The government now has the power to sell thousands of state homes to community housing groups.
The Social Housing Reform Bill was passed into law yesterday, clearing the way for Housing New Zealand to shed up to 8000 homes by next year.
The bill passed by 63 votes to 56, with National, the Maori Party, Act and United Future in favour and Labour, the Greens and New Zealand First against.
Labour's housing spokesperson Phil Twyford told the Parliament the new law was a charter for corruption.
"Paula Bennett stands here in the house defending a bill that will give her and Bill English, the deputy prime minister, absolute unfettered powers to do any deal they like with whomsoever they like on any terms and conditions," he said.
He said the legislation had given the government the power to "flog off billions of dollars' worth of land and housing" and not be bothered with "pesky public servants".
Green Party co-leader Metiria Turei said the people who needed help the most would no longer have any security about where they lived.
"Sixty thousand families are now essentially renting off two ministers."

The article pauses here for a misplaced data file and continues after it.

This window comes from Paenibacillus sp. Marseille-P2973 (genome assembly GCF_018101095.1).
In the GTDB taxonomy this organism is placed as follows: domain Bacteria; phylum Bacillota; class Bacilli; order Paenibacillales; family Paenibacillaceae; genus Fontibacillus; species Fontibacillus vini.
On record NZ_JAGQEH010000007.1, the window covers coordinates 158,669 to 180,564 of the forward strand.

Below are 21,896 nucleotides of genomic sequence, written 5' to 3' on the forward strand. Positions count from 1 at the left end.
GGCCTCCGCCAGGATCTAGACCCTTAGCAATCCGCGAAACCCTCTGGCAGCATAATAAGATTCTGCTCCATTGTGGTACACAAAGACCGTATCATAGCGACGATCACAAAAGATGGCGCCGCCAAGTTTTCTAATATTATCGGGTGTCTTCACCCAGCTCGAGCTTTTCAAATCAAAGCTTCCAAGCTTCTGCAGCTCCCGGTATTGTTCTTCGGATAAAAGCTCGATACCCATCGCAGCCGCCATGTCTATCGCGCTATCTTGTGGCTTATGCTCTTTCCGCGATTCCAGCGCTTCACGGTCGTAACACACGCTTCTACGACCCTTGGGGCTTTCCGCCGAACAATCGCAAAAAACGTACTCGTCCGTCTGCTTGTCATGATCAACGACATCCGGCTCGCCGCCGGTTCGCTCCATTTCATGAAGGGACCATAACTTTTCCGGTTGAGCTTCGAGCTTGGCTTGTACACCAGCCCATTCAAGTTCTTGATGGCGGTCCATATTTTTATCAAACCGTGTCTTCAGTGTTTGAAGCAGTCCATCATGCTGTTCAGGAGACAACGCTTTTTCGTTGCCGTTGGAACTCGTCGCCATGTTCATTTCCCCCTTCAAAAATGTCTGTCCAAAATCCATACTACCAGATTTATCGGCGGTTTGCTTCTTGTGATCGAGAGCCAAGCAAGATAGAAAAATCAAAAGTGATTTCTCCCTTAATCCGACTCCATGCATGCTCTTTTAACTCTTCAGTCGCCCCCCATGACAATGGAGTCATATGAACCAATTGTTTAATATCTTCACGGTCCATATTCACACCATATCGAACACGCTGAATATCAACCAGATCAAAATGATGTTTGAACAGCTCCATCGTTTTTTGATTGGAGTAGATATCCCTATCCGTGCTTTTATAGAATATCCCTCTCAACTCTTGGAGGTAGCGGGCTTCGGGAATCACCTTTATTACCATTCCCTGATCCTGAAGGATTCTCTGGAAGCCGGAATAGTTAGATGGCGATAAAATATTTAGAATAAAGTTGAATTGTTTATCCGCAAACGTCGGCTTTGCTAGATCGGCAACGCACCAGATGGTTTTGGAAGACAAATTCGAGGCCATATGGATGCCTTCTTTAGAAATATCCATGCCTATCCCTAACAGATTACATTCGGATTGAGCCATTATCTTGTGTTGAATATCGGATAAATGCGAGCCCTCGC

She said there was no longer any obligation for the homes to stay for state housing purposes.
But Social Housing Minister Paula Bennett said the bill made sure there was a clear and transparent process in place to sell state houses.
"It's not something you do lightly, to give yourself the mandate to actually sell these houses, so we've made sure we've put the right checks and balances in place," she said.
She added that the bill did not change the first right of refusal that iwi may have over some Housing New Zealand homes.
Just over 1100 houses in Tauranga and another 370 in Invercargill will be first up for sale and the government has said there is plenty of interest in buying the homes.
But agencies including the Salvation Army and Habitat for Humanity, have already backed off - saying they lack the resources to take on such a large job.